As you may have heard or even watched, torture enabler (and op-ed columnist for the Philadelphia Inquirer) John Yoo did a televised interview with Jon Stewart on The Daily Show. And...it was what it was, which was an interview of a highly intelligent, unflappable and affable man who did some very, very bad things.
An interview conducted not by a prosecutor, or a congressional investigator, the kind of people who should be asking questions of the former Bush administration official who wrote the memos authorizing torture at Guantanamo and elsewhere.
But by a comedian.
Jon Stewart -- who used to act occasionally -- decided to play the role of Everyman, wide-eyed and dumbfound by Yoo's torture explanations as well as his broader argument that the powers of the president are almost limitless during wartime, which -- since advocates insist that the "war on terror" is essentially endless and limitless itself -- all but turns an American commander-in-chief into a dictator. At one point, a baffled Stewart blurted out: "This doesn't make any sense to me."
Understandable. Yoo's interview was laced with misleading statements or half-truths -- he even revived the old "No. 3 in al-Qaeda" trope at one point. He insisted he was merely trying to find how far U.S. interrogators could go, but Yoo ignored decades of U.S. legal precedent that has held the technique of waterboarding as torture. He also suggested at one point that Congress and the judiciary could stop a wartime president from going to far, even though his book seems to argue the exact opposite.
Stewart allowed Yoo to claim the U.S. had never really considered what is and isn't torture, despite the fact that the U.S. statute against torture was very clearly violated by Yoo's recommendations and that waterboarding had been prosecuted as a crime as recently as 1983.
Stewart never confronted Yoo on the question of how the torture regime, reverse engineered from training meant to help soldiers resist torture, could possibly not be torture. Stewart never even contested the idea that torture was effective, despite the high-profile declaration of FBI Interrogator Ali Soufan that he personally extracted all of the useful information from [Abu] Zubayda prior to his being tortured.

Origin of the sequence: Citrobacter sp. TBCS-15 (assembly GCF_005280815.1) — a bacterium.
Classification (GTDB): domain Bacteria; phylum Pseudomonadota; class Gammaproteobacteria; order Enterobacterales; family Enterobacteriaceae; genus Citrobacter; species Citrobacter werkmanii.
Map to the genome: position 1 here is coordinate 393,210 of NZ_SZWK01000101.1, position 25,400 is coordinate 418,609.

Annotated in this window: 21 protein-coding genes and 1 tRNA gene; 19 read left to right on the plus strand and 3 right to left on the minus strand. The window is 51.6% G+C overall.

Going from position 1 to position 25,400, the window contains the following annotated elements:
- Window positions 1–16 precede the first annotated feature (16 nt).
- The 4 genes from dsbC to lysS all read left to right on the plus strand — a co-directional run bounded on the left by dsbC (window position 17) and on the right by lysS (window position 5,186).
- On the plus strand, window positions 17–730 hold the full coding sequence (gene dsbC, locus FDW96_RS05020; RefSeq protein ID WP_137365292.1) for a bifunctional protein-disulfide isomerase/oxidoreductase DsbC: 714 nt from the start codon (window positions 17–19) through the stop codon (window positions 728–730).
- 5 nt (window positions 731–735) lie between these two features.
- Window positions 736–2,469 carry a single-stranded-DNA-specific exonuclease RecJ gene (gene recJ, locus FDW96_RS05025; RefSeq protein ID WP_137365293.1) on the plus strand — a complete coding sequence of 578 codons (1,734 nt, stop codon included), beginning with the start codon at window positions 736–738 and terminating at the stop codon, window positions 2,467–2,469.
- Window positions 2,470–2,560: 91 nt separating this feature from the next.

Why didn't Stewart nail him on these statements?! Maybe, um, because he's a comedian -- one that people admire because he has a sense of moral outrage in addition to a sense of humor, but a comedian nonetheless. Stewart was able to "compel" Yoo to testify in the court of public opinion because Yoo needed the Daily Show to help sell his new book. Of course, there's plenty of folks who could compel Yoo to testify in a real court or investigate hearing. But this is America -- we don't really do the whole accountability thing.
Call it the new American exceptionalism. As Glenn Greenwald and others have noted, other nations around the world are going through exhaustive investigations of what went wrong during the decade of the 2000s in Iraq, Afghanistan and elsewhere, even as the United States -- which masterminded the Iraq invasion, opened up Gitmo, and waterboarded prisoners during that period -- is the nation with the most to answer for. Consider England, where the Chilcot inquiry into the launching of the Iraq war continues to make front-page news. Heck, even Iran is charging people in the deaths of its detainees. Here at home, we refuse to look back, fearful that our massive Jenga tower of militaristic foreign policy might collapse.
The selling of John Yoo is made even more frustrating by the fact that in his case, there actually is the potential for some measure of accountability. More than a year ago, in the waning days of the Bush administration, the Justice Department's Office of Professional Responsibility wrapped up a report that is said to be quite damning toward Yoo and a colleague -- reportedly accusing the lawyers of "sloppy legal analysis, misjudgments and possible political interference" and recommending them for possible disbarment. Amazingly, the report has been kept under wraps by an Obama administration that seems no more motivated to hold torture criminals accountable than the administration that committed the crimes.
In a perfect world, there would be criminal investigations and charges against Yoo and the others behind the Bush torture regime. At the very least, the Justice report on Yoo must be released and disbarment proceedings must begin. Because the idea that America can handle one of the worst stains on our nation's legacy through a late-night comedy show is the biggest joke of all.
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